Shouting Murder Threats In A Crowded Internet


Peter Slevin in WaPo:

Internet radio host Hal Turner disliked how three federal judges rejected the National Rifle Association’s attempt to overturn a pair of handgun bans.

“Let me be the first to say this plainly: These Judges deserve to be killed,” Turner wrote on his blog on June 2, according to the FBI. “Their blood will replenish the tree of liberty. A small price to pay to assure freedom for millions.”

The next day, Turner posted photographs of the appellate judges and a map showing the Chicago courthouse where they work, noting the placement of “anti-truck bomb barriers.” When an FBI agent appeared at the door of his New Jersey home, Turner said he meant no harm.

He is now behind bars awaiting trial, accused of threatening the judges and deemed by a U.S. magistrate as too dangerous to be free.

Martin Garbus at HuffPo:

The case has two separate elements. First, the arrest of Turner on the basis that he might kill the judges. Secondly, the arrest of Turner because he might incite others to kill. I believe his arrest and conviction on either ground is not justified.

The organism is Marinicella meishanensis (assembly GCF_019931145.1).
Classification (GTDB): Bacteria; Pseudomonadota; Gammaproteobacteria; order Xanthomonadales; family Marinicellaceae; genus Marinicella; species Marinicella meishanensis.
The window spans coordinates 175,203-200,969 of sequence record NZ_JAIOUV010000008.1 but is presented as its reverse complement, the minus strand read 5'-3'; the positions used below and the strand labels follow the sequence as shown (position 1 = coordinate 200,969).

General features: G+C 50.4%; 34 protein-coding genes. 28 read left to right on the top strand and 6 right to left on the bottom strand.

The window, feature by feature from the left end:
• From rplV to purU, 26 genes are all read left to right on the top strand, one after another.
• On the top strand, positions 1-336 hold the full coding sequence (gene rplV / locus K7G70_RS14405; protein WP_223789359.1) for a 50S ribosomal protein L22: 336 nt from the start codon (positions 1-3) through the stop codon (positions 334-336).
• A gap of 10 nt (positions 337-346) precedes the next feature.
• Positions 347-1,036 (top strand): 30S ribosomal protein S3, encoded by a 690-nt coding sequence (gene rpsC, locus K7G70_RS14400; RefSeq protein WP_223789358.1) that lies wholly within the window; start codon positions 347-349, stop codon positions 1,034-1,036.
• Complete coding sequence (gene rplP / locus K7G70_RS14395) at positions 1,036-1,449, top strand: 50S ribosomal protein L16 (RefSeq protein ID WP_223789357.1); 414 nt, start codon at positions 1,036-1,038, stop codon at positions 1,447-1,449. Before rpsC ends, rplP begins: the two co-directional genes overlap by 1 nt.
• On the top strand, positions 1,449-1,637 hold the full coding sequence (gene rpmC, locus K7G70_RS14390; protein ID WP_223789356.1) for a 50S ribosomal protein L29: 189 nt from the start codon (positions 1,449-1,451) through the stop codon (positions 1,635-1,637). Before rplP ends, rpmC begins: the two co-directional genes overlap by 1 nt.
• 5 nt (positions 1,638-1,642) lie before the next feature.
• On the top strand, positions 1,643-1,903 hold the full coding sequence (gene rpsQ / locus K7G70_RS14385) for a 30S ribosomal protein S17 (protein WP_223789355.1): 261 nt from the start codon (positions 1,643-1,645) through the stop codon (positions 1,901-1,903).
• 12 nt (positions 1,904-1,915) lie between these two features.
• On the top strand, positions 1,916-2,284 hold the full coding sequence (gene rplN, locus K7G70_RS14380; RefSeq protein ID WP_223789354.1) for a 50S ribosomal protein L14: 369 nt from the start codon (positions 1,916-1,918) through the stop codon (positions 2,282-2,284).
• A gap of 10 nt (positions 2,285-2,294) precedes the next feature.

Under existing First Amendment law, he is probably protected. Should he be? Do we have to wait until a murder attempt actually gets underway? Does existing First Amendment law have to be changed, and does there have to be a law that more particularly deals with “true threats”?

There are an increasing number of threats that emanate from right-wing radio, television hosts and bloggers, now presenting important First Amendment issues anew. Whichever case goes to the United States Supreme Court will undoubtedly create new law.

Nothing has happened to the three judges, although we cannot assume something will not happen. For me, this is a very troublesome and difficult case.

If we imagine that instead of Mr. Turner, a Vietnam or Iraq war protester says on television, or radio or his blog, that the president deserves to die. He says, “The blood of the president must flow, and his failure to protect democracy requires that he die.” It would be protected. If he says it before an armed mob standing outside the White House ready to rush the guards, it would not be protected.

Julie Hildon at Findlaw:

This case is strongly reminiscent of the “Nuremberg Files” case, about which Sherry Colb wrote a prior column for this site. There, the American Coalition of Life Activists created a website that gave the names and addresses of abortion providers and supporters, along with their photos. When a person on the list was killed, his or her entry was crossed out; if he or she was wounded, the entry was grayed out. But the attacks were accomplished by third parties, not the Coalition, and without the Coalition’s aid.

Some of the doctors on the list sued the website’s authors, and obtained a $107 million jury verdict. However, a panel of the U.S. Court of Appeals for the Ninth Circuit reversed the award on First Amendment grounds. The panel refused to allow political speech to be punished simply because it “makes it more likely that someone will be harmed at some unknown time in the future by an unrelated third party.”